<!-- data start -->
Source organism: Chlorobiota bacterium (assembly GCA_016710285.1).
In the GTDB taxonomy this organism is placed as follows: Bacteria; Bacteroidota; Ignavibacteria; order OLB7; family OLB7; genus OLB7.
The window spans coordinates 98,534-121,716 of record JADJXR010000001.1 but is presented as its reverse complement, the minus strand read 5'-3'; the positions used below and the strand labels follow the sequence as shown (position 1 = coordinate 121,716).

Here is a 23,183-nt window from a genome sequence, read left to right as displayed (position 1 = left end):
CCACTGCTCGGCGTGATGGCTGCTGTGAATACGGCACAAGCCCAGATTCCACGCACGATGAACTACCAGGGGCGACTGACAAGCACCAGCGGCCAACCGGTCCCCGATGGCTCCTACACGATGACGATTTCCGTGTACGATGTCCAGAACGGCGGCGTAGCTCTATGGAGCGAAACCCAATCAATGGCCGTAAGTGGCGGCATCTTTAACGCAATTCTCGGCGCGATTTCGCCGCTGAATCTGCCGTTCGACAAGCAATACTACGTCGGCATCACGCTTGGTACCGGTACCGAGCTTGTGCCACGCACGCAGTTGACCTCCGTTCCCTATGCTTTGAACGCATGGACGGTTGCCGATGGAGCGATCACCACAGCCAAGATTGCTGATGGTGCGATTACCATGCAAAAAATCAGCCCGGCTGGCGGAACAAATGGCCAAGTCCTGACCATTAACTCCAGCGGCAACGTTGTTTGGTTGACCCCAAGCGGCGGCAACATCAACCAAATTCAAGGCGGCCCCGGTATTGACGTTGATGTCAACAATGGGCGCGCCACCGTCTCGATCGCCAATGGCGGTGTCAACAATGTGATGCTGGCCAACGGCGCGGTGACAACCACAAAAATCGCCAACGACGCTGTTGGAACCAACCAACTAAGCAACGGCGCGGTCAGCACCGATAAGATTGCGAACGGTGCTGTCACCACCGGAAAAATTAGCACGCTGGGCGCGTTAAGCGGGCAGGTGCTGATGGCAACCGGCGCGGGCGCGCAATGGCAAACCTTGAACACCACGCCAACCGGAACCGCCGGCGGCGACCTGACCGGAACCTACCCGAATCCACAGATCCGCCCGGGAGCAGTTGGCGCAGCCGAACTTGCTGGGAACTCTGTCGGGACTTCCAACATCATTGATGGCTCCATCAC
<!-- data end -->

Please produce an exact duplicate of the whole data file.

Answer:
Source organism: Chlorobiota bacterium (assembly GCA_016710285.1).
In the GTDB taxonomy this organism is placed as follows: Bacteria; Bacteroidota; Ignavibacteria; order OLB7; family OLB7; genus OLB7.
The window spans coordinates 98,534-121,716 of record JADJXR010000001.1 but is presented as its reverse complement, the minus strand read 5'-3'; the positions used below and the strand labels follow the sequence as shown (position 1 = coordinate 121,716).

Here is a 23,183-nt window from a genome sequence, read left to right as displayed (position 1 = left end):
CCACTGCTCGGCGTGATGGCTGCTGTGAATACGGCACAAGCCCAGATTCCACGCACGATGAACTACCAGGGGCGACTGACAAGCACCAGCGGCCAACCGGTCCCCGATGGCTCCTACACGATGACGATTTCCGTGTACGATGTCCAGAACGGCGGCGTAGCTCTATGGAGCGAAACCCAATCAATGGCCGTAAGTGGCGGCATCTTTAACGCAATTCTCGGCGCGATTTCGCCGCTGAATCTGCCGTTCGACAAGCAATACTACGTCGGCATCACGCTTGGTACCGGTACCGAGCTTGTGCCACGCACGCAGTTGACCTCCGTTCCCTATGCTTTGAACGCATGGACGGTTGCCGATGGAGCGATCACCACAGCCAAGATTGCTGATGGTGCGATTACCATGCAAAAAATCAGCCCGGCTGGCGGAACAAATGGCCAAGTCCTGACCATTAACTCCAGCGGCAACGTTGTTTGGTTGACCCCAAGCGGCGGCAACATCAACCAAATTCAAGGCGGCCCCGGTATTGACGTTGATGTCAACAATGGGCGCGCCACCGTCTCGATCGCCAATGGCGGTGTCAACAATGTGATGCTGGCCAACGGCGCGGTGACAACCACAAAAATCGCCAACGACGCTGTTGGAACCAACCAACTAAGCAACGGCGCGGTCAGCACCGATAAGATTGCGAACGGTGCTGTCACCACCGGAAAAATTAGCACGCTGGGCGCGTTAAGCGGGCAGGTGCTGATGGCAACCGGCGCGGGCGCGCAATGGCAAACCTTGAACACCACGCCAACCGGAACCGCCGGCGGCGACCTGACCGGAACCTACCCGAATCCACAGATCCGCCCGGGAGCAGTTGGCGCAGCCGAACTTGCTGGGAACTCTGTCGGGACTTCCAACATCATTGATGGCTCCATCAC